Do I feel less lonely because I’m a therapist? My calendar is full, but nobody makes an appointment to see how I feel.

Sometimes I’m burdened with needing to check Facebook, Twitter, and the sale of my books. I’ve also been tempted to go on Instagram and TikTok. You might have a part of you that does that. The folks at Facebook, Twitter, Instagram, and TikTok hope so. Taking on a social media burden offers to relieve me of the burden I got when no one would sit with me on the bus because I can point to the number of friends I have and all the likes and re-tweets they give me. It doesn’t help, though. I can always find someone on social media who has more friends, likes, and re-tweets.

I’ve tried being a loner. One day, I went to the movies by myself and started to feel self-conscious that no one had gone with me. That convinced me to go to the movies alone every day in defiance of that feeling. I even ended up seeing films I didn’t want to see. I’ve also gone hiking alone in the wilderness and traveled by myself in a foreign country, all to show myself I can do it. The burden of the bus still shows up even when I have dared it to come.

I could glom on to anyone who would have me or not be able to get rid of me. I’ve met people who’ve tried to do this. It doesn’t do them any good. For one thing, it’s inevitable that, despite their efforts they’ll still have to endure some brief moments alone. For another, there’s nothing that makes people want to get rid of you faster than when you try to make yourself adhesive.

I could take up the burden of having sex with everyone I can find. I could become an alcoholic or a drug addict to forget the burden of feeling lonely. I could become rich and famous, run for office, and have multitudes vote for me, but I have a sneaky feeling my burden will still be there. In truth, it doesn’t matter how many books I’ve read, how many events I plan, how many friends or clients I have, how much I stay in my shell or act like I don’t care, how much sex I have, alcohol I drink, drugs I consume, or notoriety I possess; I’ll still have my burden. I’ll take on new burdens but will never be rid of my own. Even when I’m an old, old man, doddering around in my nursing home, and have forgotten everything else, I’ll still have the burden I got on the bus to torment me. From what I’ve seen, it’s hard to be alone in a nursing home, but very easy to feel lonely.

I’ve come to accept my burden, most of the time, and it has become less burdensome. I’ve even come to cherish it, as I cherish other memorabilia from my childhood. I’ve also got a collection of old drawings and a story I wrote during that time. They’re all embarrassingly inept and childish. My conclusion that no one liked me because no one sat with me is just as inept and childish. I keep the old drawings and a story to remind me that I haven’t always been as I am now, as evidence of change. My burden serves the same function.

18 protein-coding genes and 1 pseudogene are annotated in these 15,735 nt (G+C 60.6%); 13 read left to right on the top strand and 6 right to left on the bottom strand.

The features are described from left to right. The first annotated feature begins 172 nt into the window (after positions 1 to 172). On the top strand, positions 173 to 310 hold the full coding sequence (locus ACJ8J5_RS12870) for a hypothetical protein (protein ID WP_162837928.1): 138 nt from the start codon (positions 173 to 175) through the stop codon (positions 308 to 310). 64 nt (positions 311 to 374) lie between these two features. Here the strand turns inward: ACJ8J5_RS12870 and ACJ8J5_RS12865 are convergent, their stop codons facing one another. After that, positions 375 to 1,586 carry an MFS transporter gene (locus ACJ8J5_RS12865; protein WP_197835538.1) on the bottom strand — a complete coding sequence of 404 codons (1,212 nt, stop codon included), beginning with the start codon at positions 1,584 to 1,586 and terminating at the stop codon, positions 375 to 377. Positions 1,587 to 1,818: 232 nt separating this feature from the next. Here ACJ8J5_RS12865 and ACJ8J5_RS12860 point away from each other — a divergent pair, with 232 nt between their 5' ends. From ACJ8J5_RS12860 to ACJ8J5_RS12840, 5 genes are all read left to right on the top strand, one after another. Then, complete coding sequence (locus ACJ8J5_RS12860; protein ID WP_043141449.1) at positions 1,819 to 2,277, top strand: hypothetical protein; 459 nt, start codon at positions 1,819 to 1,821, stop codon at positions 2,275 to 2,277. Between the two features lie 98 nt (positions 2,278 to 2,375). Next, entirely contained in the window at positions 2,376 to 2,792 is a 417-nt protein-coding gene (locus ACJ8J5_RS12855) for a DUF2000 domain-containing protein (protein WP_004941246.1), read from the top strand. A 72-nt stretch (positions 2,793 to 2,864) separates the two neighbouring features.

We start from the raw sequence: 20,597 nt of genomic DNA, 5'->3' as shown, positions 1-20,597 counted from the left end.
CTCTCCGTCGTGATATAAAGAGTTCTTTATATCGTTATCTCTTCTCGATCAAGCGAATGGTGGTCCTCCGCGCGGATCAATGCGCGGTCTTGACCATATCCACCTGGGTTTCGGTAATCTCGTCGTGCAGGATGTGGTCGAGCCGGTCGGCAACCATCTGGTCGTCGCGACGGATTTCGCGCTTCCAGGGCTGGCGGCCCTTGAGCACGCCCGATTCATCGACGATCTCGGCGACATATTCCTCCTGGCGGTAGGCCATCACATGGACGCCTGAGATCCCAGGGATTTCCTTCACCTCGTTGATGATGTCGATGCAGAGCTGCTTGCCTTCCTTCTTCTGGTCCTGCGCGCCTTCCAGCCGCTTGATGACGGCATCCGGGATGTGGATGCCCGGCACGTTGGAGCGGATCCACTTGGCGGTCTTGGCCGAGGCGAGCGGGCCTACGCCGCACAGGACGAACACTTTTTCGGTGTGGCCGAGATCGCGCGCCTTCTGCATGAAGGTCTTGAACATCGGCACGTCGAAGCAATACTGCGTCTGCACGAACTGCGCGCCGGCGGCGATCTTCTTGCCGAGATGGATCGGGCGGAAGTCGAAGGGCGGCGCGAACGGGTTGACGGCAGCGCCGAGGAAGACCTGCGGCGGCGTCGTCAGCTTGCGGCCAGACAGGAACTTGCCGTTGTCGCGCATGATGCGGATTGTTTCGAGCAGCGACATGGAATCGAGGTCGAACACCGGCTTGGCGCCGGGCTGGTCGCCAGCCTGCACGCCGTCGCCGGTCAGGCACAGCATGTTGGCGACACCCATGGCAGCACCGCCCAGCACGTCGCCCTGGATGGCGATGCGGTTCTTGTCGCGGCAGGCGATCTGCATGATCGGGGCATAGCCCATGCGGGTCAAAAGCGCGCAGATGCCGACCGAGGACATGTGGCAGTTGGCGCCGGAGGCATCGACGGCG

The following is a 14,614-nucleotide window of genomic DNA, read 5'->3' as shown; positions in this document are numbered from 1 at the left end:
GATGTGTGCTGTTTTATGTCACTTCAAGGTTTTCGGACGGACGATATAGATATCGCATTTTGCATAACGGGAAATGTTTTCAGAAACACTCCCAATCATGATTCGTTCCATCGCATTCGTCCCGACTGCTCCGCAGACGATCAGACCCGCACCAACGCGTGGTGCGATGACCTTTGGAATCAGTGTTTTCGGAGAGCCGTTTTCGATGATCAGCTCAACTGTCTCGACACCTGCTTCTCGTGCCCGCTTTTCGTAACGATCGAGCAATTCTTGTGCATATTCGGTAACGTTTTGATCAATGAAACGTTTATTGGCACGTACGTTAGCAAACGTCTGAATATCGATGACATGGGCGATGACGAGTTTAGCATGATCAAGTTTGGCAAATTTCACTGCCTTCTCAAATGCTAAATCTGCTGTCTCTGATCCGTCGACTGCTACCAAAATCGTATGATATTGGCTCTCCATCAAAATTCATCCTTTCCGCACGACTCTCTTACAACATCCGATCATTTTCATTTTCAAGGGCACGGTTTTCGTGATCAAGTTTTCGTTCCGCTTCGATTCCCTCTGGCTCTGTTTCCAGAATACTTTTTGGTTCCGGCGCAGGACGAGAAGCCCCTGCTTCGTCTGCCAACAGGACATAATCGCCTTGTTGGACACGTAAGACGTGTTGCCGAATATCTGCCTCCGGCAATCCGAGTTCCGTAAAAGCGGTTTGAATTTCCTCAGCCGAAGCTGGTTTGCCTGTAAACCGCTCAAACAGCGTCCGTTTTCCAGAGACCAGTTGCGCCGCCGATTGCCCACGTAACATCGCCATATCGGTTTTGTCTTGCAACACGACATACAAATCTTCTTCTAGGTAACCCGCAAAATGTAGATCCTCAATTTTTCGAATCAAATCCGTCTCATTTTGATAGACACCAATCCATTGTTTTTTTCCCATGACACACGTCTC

My clients have their burdens and accept many bad deals that result in taking up new burdens. Some of these are truly rotten arrangements. One will offer suicide as a solution. It offers to take your burden if you accept the burden of death. If you have a burden, I hope this article can help you recognize it, as well as the things you do to try to get rid of it.

As my burden becomes less burdensome, I have less reason to accept the bad deals that promise to relieve me. Nonetheless, I’m glad I became a bookworm and a therapist, even if it doesn’t make my burden go away. Sometimes, I’ll be reserved, or I’ll host. I won’t stop using social media and enjoying solitude. I’ll keep my attachments and enjoy sex. It’s one thing to have all that in your life, just as long as they don’t become a burden to me. I have burdens enough of my own.

Published by Keith R Wilson

I'm a licensed mental health counselor and certified alcohol and substance abuse counselor in private practice with more than 30 years experience. My newest book is The Road to Reconciliation: A Comprehensive Guide to Peace When Relationships Go Bad. I recently published a workbook connected to it titled, How to Make an Apology You’ll Never Have to Make Again. I also have another self help book, Constructive Conflict: Building Something Good Out of All Those Arguments. I’ve also published two novels, a satire of the mental health field: Fate’s Janitors: Mopping Up Madness at a Mental Health Clinic, and Intersections , which takes readers on a road trip with a suicidal therapist. If you prefer your reading in easily digestible bits, with or without with pictures, I have created a Twitter account @theshrinkslinks. MyFacebook page is called Keith R Wilson – Author.